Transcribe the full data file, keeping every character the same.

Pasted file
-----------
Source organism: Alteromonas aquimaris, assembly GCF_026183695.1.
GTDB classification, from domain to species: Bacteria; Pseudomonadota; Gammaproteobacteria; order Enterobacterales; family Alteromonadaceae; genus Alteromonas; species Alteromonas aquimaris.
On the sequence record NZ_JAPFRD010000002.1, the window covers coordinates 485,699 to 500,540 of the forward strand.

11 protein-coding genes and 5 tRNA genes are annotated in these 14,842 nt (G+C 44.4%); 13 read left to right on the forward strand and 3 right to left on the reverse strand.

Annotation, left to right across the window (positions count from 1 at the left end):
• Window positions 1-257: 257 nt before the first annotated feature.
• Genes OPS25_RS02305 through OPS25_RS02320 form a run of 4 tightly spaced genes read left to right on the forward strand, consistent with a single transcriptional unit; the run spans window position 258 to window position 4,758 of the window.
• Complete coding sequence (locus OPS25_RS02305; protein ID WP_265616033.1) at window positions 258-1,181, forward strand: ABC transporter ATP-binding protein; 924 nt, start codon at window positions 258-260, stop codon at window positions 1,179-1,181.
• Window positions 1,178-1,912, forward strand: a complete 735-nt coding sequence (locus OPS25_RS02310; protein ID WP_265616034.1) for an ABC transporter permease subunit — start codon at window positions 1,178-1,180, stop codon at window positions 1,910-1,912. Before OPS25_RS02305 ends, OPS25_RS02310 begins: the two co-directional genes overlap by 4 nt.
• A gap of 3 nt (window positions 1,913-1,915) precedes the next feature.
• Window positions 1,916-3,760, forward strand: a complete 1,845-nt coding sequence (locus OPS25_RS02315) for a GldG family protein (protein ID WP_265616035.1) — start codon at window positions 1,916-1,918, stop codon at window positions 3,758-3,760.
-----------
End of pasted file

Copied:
Source organism: Alteromonas aquimaris, assembly GCF_026183695.1.
GTDB classification, from domain to species: Bacteria; Pseudomonadota; Gammaproteobacteria; order Enterobacterales; family Alteromonadaceae; genus Alteromonas; species Alteromonas aquimaris.
On the sequence record NZ_JAPFRD010000002.1, the window covers coordinates 485,699 to 500,540 of the forward strand.

11 protein-coding genes and 5 tRNA genes are annotated in these 14,842 nt (G+C 44.4%); 13 read left to right on the forward strand and 3 right to left on the reverse strand.

Annotation, left to right across the window (positions count from 1 at the left end):
• Window positions 1-257: 257 nt before the first annotated feature.
• Genes OPS25_RS02305 through OPS25_RS02320 form a run of 4 tightly spaced genes read left to right on the forward strand, consistent with a single transcriptional unit; the run spans window position 258 to window position 4,758 of the window.
• Complete coding sequence (locus OPS25_RS02305; protein ID WP_265616033.1) at window positions 258-1,181, forward strand: ABC transporter ATP-binding protein; 924 nt, start codon at window positions 258-260, stop codon at window positions 1,179-1,181.
• Window positions 1,178-1,912, forward strand: a complete 735-nt coding sequence (locus OPS25_RS02310; protein ID WP_265616034.1) for an ABC transporter permease subunit — start codon at window positions 1,178-1,180, stop codon at window positions 1,910-1,912. Before OPS25_RS02305 ends, OPS25_RS02310 begins: the two co-directional genes overlap by 4 nt.
• A gap of 3 nt (window positions 1,913-1,915) precedes the next feature.
• Window positions 1,916-3,760, forward strand: a complete 1,845-nt coding sequence (locus OPS25_RS02315) for a GldG family protein (protein ID WP_265616035.1) — start codon at window positions 1,916-1,918, stop codon at window positions 3,758-3,760.